Student participants in the LMS review and selection process were randomly chosen by the ISU Student Senate. The students demonstrated various levels of WebCT knowledge, from low- to high-level usage and experience. Students found Moodle to have advantages in supporting their learning needs. The students specifically requested that any new LMS include quick access to grades, improved assessment instruments, and an interface or visual approach and display that will help differentiate file types. Their overall rating of all three products concluded with Moodle unanimously ranked first by all student participants.
Based on the data collected from its review process, Moodle was selected as the future LMS of choice for further evaluation. During the fall 2006 and semester, 15-20 faculty members are receiving ITRC support with instructional design and technology production to begin prototyping their courses in Moodle. This was expanded in the spring 2007 semester, 50 faculty members are receiving ITRC support to begin prototyping Moodle. LMS survey instruments will be designed to integrate with each course to evaluate levels of student and faculty success in both fall and spring semesters.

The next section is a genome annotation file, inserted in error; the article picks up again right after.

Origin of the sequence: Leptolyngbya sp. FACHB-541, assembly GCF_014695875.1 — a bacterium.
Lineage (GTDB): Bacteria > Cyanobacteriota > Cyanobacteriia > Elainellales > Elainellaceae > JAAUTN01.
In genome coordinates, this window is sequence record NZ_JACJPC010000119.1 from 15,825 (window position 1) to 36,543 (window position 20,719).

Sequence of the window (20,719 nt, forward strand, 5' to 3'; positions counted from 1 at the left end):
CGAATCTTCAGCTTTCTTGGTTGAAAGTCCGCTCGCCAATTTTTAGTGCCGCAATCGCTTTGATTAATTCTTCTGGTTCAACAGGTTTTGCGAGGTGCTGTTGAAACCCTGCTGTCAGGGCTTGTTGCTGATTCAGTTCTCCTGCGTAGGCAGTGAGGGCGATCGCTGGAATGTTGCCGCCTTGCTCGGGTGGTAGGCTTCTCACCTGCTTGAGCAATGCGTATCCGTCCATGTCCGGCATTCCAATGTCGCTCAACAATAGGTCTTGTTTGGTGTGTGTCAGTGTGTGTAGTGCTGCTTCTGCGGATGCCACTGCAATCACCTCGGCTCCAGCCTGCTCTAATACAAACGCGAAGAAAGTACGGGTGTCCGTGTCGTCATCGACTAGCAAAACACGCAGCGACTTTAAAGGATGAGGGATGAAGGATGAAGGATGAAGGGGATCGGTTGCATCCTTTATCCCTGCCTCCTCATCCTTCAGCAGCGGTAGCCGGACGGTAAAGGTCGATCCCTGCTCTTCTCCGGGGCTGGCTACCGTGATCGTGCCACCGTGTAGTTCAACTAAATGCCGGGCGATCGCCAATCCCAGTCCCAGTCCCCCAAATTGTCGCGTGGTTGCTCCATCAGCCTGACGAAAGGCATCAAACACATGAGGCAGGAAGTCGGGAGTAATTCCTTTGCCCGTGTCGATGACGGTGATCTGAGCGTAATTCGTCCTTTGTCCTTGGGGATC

This process will involve reports from faculty and students enlisted in the evaluation. The future direction of web-based, instructional technology resources provided by our chosen Learning Management System will depend on the success (or lack thereof) while prototyping courses in summer and fall semesters. The information thereby collected will provide the University with the appropriate evaluation information needed to invest in a future LMS. (1) move all current WebCT courses to Moodle by July of 2008, (2) continue our investment in WebCT, or (3) expand the pilot into the spring semester.